This is my kind of day’s riding. Almost 60km through some of the hardest, rockiest, sandiest single and double track that the area has to offer. The first 20 of which are directly into a jet stream (737, not 747 so that’s something), but I think it’s the windiest conditions I’ve ever raced in my life – and I’ve faced a lot of wind head on.

This party starts at 7:10am on Church Street in downtown Stellenbosch, which is a charming town in the heart of wine country. Bring your extra baggage allowance because you’ll need it hauling trinkets, art, souvenirs and wine away from here. I nearly miss the start by not having a letter seeding which means that I would be starting with the “slow” guys at 7:40am – instead I take a “B” slot (graded A-E) and take off about 15 minutes after arriving at the start line.

The race blasts off to a brass band rendition of the South African national anthem, the pelaton rolls through the town roads; past the traditional and modern bungalows hidden amongst the bougenvalias as a neutral lead out. As soon as we hit dirt, the gas goes on; the trail points up and away we go. I hold back casually, but not too casual to get lost pretty well for the first twenty minutes or so, just warming up.

Wind works hard and relentlessly at us all, so I am trying to stay tucked into a pack or at least behind one rider. We turn hard lefts and rights climbing up through the first of many vineyards and the wind gusts at the 90 degree turns almost knock me off my bike. Crazy dust devils and cross-winds are wreaking havoc with our need for speed, and my nearest allies settle in to a steady, teeth clenched grind.

We make a lot of elevation early in the stage, and the climbing weaves us up both double and single, the pinnacle of which is a gnarly 20 degree double track pitch to the first downhill section. It’s fun to watch riders around me who’ve been kicking my ass on the climb fall to the side on the technical descent – it’s rocky, stumpy, whoop-dee-doozy and it seems like every corner has been bermed. The kicker is that it’s tight and sandy mixed with punchy little climbs to make you take the weight back off your upper body for a moment before standing back up.

I’m riding a hardtail (ok, yes it is Carbon) but I have no problem with this, nor do I wish I had a dropper seat post. But many do and many are working hard on the descent. It’s fast, and there’s a lot of whooping going on.

At the bottom of the section, we hook up to more rolling double and single track before hitting the first feed zone. I have brought almost 4.5 litres with me in two bottles and a camelpack so I jam through. I’m already gobbling electrolytes because I can feel the cramp bitch ready to tell me off.

We hit the apex of the out and turn back towards Stellenbosch, this time on the other side of the valley. This is good, because now the wind is mostly at our backs which makes it possible to open the throttle. Some switch back sections are still super hard work, but otherwise it’s a relatively painless section to the second feed zone, but I have gone a bit hard here and worry about paying the price later.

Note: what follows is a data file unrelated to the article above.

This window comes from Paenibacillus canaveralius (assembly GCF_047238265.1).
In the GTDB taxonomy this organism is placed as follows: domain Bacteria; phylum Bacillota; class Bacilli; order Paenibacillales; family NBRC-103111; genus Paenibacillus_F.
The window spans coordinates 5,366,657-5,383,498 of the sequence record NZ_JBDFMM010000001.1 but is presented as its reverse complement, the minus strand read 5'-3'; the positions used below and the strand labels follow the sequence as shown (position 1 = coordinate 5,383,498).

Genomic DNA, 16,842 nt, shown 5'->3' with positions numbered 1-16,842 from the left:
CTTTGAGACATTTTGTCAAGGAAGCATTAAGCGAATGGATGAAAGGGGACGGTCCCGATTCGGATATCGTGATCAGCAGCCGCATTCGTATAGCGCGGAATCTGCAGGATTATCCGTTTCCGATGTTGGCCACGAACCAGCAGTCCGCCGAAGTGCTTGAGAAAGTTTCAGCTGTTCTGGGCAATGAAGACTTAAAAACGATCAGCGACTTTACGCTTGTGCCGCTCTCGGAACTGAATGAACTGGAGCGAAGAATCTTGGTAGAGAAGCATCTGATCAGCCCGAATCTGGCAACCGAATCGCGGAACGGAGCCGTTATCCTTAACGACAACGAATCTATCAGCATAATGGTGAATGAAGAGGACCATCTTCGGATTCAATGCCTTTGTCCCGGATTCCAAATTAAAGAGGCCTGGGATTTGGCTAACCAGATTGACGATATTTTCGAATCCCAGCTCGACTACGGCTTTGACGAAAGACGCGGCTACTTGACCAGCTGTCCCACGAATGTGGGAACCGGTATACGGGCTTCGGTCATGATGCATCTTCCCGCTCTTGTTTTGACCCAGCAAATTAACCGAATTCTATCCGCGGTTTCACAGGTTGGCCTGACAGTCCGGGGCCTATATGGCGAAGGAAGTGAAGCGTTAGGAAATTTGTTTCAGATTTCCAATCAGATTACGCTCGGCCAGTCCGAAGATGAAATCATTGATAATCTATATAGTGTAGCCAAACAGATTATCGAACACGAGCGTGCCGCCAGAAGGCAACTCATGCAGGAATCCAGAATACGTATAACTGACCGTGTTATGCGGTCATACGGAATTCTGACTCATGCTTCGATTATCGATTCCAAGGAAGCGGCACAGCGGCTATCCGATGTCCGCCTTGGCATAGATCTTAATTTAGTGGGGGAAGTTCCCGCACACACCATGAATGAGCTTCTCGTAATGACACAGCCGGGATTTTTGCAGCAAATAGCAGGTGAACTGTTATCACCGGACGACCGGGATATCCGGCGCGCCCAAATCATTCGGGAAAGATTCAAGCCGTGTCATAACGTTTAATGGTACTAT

The third section turns out to have the hardest technical climbing – a favorite ploy here is to send you up what was clearly designed as a downhill section and let you suffer it out. I dab out at the top of a super steep pitch for the first time in the race – not more than twenty feet but there it is. The course is littered with shelled out riders – we’ve caught the short track guy and some are clearly suffering on this technical section.

Oh yah, it’s hot too now, like smoking hot and the wind which I cursed only an hour ago would be really welcome right about now.

The downhills through some of the pine forests are world class, with wooden structures, berms and tight, technically demanding lines. I drop into one of the steepest, longest shoots of my life and once again am super happy with my choice of tires. They can handle the dust and sand, and I don’t lose my grip once.

After the third station, we’re on the home stretch and the pace picks up again. I’m riding more or less with a group that consists of two guys dressed with Minion helmets and a bunch of other team riders who talk non-stop in Afrikaans, which is ok for me, since I’m on the edge of cramping and just want to get done. It’s red-line the whole way for my legs, but my cardio feels upper level strong – no real problems with energy. Towards the end of the course I’m riding for while with some fellow North Americans, a friendly guy from Denver with a prosthetic leg is having more fun than many, and damn he can ride!

It’s back down through more vineyards and a short road section to the finish, which is thoughtfully placed in another vineyard – Blaauwklippen Estate. I steer clear of alcohol; instead grab a couple cokes, watermelon, take some pics and watch the finishers come over the line. They have a great set up at the race to chill but I’m on another program. I get my bike washed and then head back to town with some directions and company from a local rider.

An hour later I am back at Stellenbosch Sports Academy in the pool chatting to one of the Seven’s players about his sport and life, soaking my legs and thinking about day two tomorrow – this is my kind of set up. My massage later in the afternoon is one of the most brutal I think I ever received anywhere, the best part is that my masseur Angelo is smiling the whole time, which I guess sums up the day pretty well – we all suffered, but damn, we all loved it!

Note: Bad news is that my Go Pro didn’t capture any video from today (something like operator error)

 

Event website here: http://www.stillwatersports.com/event/pennypinchers-origin-trails/